The league is likely to hold a conference after next year’s elections.
The aggrieved supporters of the removed Gauteng youth league chairman Lebo Maile are already preparing for a serious fightback. They believe that Maile was purged because he, together with the league’s former leader in the Eastern Cape Ayanda Matiti, were in line to take over the reigns of the league.
The two have been in the leadership of the league for years and are regarded as senior leaders in the organisation.
But Matiti’s close relations with former youth league president Julius Malema are said to be causing discomfort in the Zuma camp.
And, although Maile is known for opposing Malema – and even contesting him for the league’s presidency – he is close to senior ANC leaders who were opposed to Zuma at the ANC’s elective conference last December.
All Maile could say was that he accepted the decision to remove him.
But his supporters are up in arms.
“They (Maile and Matiti) are a serious threat to these guys if you look at their profiles.
“They (current league leadership) are struggling to be taken seriously by the structures and public,” a leader close to Maile said, speaking on condition of anonymity for fear of reprisals.
Maile’s supporters want him to take over the league after failing to topple Malema.
“When you disband, you give people enough time to fight back. After the elections, there is going to be war. We are leaving them for now,” he added.
The two provinces – the last standing bastions of Zuma’s opposition – are also, of course, the historic feeding areas for the league, with both provinces key in the past in generating future leaders, due to the presence of Fort Hare University in the Eastern Cape, and Gauteng having been the country’s economic capital for years.
In fact both Mandela and former ANC president Oliver Tambo originated from the Eastern Cape, studied at Fort Hare where their political thinking germinated, and settled in Joburg to work, where their activism reached its peak, and indeed where they launched the ANC Youth League.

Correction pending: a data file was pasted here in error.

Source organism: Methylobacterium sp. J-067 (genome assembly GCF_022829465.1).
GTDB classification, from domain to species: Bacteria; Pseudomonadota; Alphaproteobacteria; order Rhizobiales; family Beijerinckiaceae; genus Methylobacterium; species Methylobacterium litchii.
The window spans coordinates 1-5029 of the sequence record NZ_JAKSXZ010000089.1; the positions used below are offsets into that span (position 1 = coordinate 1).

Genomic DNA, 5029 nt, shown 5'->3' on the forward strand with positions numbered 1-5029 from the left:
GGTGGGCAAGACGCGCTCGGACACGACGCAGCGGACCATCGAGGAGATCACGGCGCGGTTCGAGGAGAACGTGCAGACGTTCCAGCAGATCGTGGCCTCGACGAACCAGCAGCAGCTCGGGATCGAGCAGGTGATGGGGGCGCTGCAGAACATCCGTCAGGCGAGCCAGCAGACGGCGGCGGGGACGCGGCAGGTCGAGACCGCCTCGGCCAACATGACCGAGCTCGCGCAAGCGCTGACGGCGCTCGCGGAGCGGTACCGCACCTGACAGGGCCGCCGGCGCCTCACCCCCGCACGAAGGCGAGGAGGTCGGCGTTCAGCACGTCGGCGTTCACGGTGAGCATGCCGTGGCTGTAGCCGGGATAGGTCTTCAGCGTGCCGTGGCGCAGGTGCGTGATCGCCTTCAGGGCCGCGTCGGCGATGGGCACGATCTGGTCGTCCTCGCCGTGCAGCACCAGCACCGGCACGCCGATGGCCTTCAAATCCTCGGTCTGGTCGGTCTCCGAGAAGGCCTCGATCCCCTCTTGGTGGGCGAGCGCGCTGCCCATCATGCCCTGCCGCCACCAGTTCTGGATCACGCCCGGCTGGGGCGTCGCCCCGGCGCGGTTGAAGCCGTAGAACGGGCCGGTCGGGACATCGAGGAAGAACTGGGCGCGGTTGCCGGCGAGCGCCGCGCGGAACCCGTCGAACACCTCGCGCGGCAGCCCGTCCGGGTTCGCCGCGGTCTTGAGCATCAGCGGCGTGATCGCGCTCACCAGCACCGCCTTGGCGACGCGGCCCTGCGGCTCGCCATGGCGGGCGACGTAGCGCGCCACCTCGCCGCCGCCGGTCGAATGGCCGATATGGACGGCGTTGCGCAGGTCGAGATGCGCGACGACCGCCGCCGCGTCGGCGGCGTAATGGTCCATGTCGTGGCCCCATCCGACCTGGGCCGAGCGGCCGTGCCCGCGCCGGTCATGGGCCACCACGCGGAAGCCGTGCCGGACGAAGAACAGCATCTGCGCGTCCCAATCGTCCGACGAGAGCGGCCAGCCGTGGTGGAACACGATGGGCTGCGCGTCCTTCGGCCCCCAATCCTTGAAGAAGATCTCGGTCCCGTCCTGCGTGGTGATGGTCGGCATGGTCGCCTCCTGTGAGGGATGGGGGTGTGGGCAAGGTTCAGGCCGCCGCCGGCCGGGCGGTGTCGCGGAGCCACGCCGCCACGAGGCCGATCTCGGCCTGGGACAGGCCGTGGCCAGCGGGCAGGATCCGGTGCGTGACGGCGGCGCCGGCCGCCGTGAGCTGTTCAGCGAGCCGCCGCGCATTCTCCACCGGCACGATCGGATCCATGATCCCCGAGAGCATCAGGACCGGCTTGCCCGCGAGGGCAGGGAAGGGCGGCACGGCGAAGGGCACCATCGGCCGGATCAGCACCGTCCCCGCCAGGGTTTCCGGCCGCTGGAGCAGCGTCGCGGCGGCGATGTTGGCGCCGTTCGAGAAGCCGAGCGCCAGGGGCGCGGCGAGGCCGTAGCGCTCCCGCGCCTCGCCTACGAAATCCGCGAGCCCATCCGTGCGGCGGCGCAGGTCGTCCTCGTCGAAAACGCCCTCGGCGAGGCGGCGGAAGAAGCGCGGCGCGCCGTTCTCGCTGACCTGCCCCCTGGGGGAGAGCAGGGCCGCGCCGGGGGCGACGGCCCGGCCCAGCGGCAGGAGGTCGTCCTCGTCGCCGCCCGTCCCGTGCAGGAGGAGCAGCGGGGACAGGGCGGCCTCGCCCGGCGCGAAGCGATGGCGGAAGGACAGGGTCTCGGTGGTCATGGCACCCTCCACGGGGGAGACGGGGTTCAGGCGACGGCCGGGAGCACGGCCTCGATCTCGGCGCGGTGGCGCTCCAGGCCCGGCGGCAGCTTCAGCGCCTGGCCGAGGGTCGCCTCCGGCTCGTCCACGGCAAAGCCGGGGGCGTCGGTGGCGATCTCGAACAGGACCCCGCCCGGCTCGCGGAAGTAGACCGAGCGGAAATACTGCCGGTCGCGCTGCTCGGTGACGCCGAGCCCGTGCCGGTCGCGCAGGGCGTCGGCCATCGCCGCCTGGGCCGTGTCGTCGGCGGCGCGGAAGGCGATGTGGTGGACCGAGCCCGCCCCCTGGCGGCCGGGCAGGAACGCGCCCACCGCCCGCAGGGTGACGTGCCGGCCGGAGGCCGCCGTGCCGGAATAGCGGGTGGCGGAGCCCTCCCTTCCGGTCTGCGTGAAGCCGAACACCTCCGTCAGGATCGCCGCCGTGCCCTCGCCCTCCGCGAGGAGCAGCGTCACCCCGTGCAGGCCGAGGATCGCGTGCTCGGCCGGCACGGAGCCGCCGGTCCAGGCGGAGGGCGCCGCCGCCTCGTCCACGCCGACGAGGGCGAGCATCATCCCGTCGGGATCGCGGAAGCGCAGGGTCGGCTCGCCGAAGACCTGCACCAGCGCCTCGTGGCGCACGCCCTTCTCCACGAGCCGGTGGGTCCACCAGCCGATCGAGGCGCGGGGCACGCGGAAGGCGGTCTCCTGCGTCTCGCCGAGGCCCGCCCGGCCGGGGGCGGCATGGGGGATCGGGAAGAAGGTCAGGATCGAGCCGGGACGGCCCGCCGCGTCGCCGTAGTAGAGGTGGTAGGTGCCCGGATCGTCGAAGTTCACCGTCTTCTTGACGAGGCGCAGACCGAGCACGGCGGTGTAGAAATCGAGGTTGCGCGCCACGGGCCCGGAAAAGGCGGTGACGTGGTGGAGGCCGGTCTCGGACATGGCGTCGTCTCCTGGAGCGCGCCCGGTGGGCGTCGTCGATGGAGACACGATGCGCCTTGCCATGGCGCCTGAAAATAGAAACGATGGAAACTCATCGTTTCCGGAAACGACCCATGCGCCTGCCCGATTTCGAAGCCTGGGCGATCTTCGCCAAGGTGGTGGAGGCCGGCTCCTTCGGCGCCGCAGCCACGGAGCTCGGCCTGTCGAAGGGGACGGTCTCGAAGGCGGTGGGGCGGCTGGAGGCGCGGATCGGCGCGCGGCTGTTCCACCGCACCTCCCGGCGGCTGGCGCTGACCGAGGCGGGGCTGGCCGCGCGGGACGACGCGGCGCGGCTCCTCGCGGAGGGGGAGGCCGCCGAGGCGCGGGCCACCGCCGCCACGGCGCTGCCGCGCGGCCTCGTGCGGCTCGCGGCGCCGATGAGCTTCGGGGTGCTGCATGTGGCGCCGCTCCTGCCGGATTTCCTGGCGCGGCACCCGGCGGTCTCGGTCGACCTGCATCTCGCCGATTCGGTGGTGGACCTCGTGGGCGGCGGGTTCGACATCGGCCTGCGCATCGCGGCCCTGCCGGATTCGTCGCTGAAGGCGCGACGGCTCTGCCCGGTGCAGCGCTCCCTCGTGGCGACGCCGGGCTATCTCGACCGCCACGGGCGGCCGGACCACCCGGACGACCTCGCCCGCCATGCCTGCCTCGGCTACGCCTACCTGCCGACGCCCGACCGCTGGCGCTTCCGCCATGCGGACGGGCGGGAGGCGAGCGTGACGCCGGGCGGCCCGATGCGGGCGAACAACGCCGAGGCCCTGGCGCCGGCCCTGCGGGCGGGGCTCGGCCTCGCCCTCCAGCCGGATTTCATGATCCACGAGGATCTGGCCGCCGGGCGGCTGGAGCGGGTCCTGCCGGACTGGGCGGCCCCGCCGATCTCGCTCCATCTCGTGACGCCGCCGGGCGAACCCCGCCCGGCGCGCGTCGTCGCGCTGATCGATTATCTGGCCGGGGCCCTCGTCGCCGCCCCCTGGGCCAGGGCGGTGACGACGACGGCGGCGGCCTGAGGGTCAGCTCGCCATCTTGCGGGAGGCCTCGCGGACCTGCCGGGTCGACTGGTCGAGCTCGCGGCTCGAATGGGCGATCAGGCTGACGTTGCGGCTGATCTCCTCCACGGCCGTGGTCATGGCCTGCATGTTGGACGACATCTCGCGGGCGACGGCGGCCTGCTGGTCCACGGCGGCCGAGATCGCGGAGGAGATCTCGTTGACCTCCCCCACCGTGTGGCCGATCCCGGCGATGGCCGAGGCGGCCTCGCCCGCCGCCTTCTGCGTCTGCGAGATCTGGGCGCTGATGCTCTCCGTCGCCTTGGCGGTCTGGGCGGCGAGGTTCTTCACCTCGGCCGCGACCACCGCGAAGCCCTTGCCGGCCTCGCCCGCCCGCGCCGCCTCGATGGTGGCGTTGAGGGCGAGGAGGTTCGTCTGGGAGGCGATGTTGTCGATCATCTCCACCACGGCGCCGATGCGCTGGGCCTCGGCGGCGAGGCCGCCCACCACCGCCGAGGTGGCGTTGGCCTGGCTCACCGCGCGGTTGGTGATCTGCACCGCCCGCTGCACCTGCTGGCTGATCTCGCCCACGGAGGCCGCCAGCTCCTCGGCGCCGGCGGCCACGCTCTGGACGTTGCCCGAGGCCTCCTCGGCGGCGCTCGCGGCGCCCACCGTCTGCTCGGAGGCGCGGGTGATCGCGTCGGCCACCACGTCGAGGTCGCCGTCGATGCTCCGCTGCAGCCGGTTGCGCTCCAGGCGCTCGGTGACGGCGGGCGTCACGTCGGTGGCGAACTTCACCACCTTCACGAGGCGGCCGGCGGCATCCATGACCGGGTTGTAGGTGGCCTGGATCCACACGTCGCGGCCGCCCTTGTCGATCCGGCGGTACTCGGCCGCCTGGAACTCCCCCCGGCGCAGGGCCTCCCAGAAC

The formation of the task team was necessitated by the expulsion of Malema, who is also facing multiple charges of corruption and tax evasion. But he is fighting back legally and politically through his Economic Freedom Fighters outfit.
His departure from the league was coupled with the suspension of senior league member and Malema’s lieutenant, Floyd Shivambvu, who was subsequently expelled, and the suspensions of league secretary-general, Sindiso Magaqa, and his deputy, Kenetswe Mosenogi.
It has been unclear whether Magaqa and Mosenogi see any future for themselves in the league, although there have been reports of ANC secretary-general, Gwede Mantashe, reaching out to them.
The league, which had propelled Zuma to victory at the ANC’s national conference in Polokwane in 2007, and helped remove former president Thabo Mbeki, had adopted the role of unofficial ANC kingmaker.
In recent years, its leadership regarded itself to be in the mould of the 1944 class, which were the real kingmakers in that they did not only remove a president, but changed the programmes of the ANC.
After the Mandelas, other youth league leaders have tried to sustain the kingmaker label, but fell short for often being exposed as pawns for senior leaders of the ANC.